Tuning / Blend 5
Energy / Intensity 5
Innovation / Creativity 3
Soloists 4
Sound / Production 4
Repeat Listenability 4
Tracks
1 Crazy Train 4
2 Lately 4
3 Everlong 4
4 She Will Be Loved 4
5 With or Without You 5
6 Fall Into Me 3
7 Trouble 3
8 Smells Like Teen Spirit 3
9 Can You Stand the Rain? 4
10 Dare You to Move 5
11 Carolina In My Mind 4
12 The Way You Move 5

The UNC Clef Hangers continue their streak of solid work with their newest album, Facing Clarence. Although overzealous production elements, including some issues with soloists, plus an overarching static-ness lend the album an amateurish feel that keeps it from meriting top marks, this latest release is up there with the best college albums of the year, with an eclectic but cohesive track list, a rich, collegiate sound, and a few tracks that rank among the best a cappella covers — impressive work.

The Clefs start things off with a bang, covering Ozzy Ozbourne and Trick Daddy's Crazy Train, which positively boils with energy. I was amazed at how authentic these guys sounded performing such hardcore material, especially in the second half, which ventures into some gutsy hip hop, although the second rap soloist had problems keeping up with the energy (and the beat, for that matter). The real issue with this track, however, and one that is endemic to the rest of the album is the distracting production. The amount of distortion on Crazy Train is overwhelming, and way more than the group needs to achieve a gritty sound. At times, it almost sounds as if the track is clipping, which is probably not the intended effect. Similarly, Trouble is a melancholy tune, but it needs a lighter touch; the Clefs almost drown it with an overly weighty treatment. And on Smells Like Teen Spirit, the gobs of added effect can't disguise an arrangement that is too jejune to really be effective.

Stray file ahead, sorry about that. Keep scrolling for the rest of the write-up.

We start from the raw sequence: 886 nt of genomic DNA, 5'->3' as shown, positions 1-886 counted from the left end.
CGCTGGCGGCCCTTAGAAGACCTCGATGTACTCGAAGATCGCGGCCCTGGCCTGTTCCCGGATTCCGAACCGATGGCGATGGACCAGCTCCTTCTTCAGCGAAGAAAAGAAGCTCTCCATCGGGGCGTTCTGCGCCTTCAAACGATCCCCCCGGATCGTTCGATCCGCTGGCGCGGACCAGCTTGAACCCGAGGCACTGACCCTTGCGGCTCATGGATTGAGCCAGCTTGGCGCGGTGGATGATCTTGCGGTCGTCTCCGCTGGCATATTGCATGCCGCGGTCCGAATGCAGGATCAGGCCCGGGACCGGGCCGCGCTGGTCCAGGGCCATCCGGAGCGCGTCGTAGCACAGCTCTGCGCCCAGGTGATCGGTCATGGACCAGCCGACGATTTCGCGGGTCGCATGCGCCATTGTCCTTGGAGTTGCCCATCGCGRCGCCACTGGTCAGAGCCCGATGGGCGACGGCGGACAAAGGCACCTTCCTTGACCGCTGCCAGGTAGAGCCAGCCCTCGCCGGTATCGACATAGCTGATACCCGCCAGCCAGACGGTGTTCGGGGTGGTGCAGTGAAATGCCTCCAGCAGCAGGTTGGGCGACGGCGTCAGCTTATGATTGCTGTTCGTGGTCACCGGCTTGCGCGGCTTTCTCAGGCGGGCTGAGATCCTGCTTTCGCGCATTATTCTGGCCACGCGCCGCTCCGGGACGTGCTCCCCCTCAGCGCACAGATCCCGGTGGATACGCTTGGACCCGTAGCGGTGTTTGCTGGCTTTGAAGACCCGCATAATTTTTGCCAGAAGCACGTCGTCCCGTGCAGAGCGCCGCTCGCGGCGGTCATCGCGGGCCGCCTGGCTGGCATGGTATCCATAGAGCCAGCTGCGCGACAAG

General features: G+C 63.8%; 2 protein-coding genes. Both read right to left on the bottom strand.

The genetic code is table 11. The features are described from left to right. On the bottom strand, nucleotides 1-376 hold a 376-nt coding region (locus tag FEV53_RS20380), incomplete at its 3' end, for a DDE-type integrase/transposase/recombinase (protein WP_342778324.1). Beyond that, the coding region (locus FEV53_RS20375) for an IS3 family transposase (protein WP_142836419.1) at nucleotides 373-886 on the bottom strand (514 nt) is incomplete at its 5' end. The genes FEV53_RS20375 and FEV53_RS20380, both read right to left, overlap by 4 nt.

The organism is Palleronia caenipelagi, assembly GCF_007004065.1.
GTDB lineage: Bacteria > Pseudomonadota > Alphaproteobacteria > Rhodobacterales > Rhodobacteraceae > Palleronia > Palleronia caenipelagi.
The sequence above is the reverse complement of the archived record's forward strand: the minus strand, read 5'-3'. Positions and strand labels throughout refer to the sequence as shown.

The lesson here is that less is more: the Clefs are accomplished enough vocally to not need so much additional enhancement. Case in point: the subtler application of distortion on With or Without You and Dare You to Move adds texture and depth. It also helps these tracks to achieve a dynamic that pushes these songs' emotional content to the foreground. For what it's worth, I'd like to add that the Clef's take on With or Without You is the finest I've yet heard, and Dare You to Move is just perfect. Excellent work here.

The less-is-more caveat applies in another essential area: levels in background parts are jacked up so high that they steal thunder from the soloists. This is most ruinous on the mellower tracks; Lately and Can You Stand the Rain? are the two hardest hit. I shouldn't have had to strain to hear Jason Hamlin's beautiful interpretation of Stevie Wonder's thoughtful ballad, and Anoop Desai would have saved "Can You Stand" from its boring arrangement if he were more on top of the mix.

One word about arrangements. The Clefs know how to craft textured, well-voiced arrangements, but their syllable choices leave a bit to be desired. Though in this world of zhin-zho-ing and fair-neep-a-now-ing it's refreshing to hear a group that keeps things simple (most arrangements follow a variation on the dow-now theme), the scale tips a little too far to the mundane, dulling otherwise great arrangements. Diversity between tracks is good, but I'd like to see the group giving a little more transformation to each individual arrangement.

All in all, Facing Clarence is good, quality stuff. The Clef Hangers sing with an assurance that helps mollify the album's flaws. Looking forward to hearing the next one.